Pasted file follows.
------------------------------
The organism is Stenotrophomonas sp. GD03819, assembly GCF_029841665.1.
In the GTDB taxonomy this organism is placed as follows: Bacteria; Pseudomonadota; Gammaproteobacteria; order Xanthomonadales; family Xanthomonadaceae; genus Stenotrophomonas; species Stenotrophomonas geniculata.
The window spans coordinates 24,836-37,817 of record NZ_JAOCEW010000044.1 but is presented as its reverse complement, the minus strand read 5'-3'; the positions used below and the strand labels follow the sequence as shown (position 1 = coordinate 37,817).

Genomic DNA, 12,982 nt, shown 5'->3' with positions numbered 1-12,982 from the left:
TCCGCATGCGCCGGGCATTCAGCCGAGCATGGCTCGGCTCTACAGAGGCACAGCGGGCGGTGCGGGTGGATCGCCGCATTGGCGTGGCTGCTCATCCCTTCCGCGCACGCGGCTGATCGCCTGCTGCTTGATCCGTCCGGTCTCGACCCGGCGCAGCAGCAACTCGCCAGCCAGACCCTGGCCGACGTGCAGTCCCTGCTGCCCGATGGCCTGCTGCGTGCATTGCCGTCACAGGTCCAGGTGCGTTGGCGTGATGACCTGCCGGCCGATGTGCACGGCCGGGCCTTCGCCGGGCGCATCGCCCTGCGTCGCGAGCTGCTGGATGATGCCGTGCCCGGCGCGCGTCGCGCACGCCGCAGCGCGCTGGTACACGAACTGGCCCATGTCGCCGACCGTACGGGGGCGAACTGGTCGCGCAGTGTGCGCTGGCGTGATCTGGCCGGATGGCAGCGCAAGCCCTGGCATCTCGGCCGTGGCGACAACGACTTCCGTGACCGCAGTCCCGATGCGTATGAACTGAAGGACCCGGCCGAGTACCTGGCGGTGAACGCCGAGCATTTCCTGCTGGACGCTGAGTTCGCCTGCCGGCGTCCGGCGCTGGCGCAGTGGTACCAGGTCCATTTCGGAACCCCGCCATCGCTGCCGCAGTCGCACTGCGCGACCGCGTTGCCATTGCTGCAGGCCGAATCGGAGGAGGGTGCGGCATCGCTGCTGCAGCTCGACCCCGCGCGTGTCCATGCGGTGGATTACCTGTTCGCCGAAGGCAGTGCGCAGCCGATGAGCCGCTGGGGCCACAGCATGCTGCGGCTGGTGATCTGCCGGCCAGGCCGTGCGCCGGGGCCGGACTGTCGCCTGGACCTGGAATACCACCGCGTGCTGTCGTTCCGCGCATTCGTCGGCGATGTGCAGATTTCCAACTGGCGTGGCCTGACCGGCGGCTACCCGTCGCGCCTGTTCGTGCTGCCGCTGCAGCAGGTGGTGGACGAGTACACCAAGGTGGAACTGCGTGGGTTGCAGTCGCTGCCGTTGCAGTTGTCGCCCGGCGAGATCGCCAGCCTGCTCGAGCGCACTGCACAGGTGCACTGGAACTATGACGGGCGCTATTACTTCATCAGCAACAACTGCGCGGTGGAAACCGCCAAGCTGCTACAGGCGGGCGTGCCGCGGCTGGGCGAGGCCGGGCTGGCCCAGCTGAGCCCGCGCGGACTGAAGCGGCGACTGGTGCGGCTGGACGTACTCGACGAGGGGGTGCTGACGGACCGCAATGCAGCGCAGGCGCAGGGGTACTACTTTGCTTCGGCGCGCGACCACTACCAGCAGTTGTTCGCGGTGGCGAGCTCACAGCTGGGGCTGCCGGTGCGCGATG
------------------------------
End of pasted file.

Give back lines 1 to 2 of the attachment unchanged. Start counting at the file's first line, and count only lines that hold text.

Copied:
The organism is Stenotrophomonas sp. GD03819, assembly GCF_029841665.1.
In the GTDB taxonomy this organism is placed as follows: Bacteria; Pseudomonadota; Gammaproteobacteria; order Xanthomonadales; family Xanthomonadaceae; genus Stenotrophomonas; species Stenotrophomonas geniculata.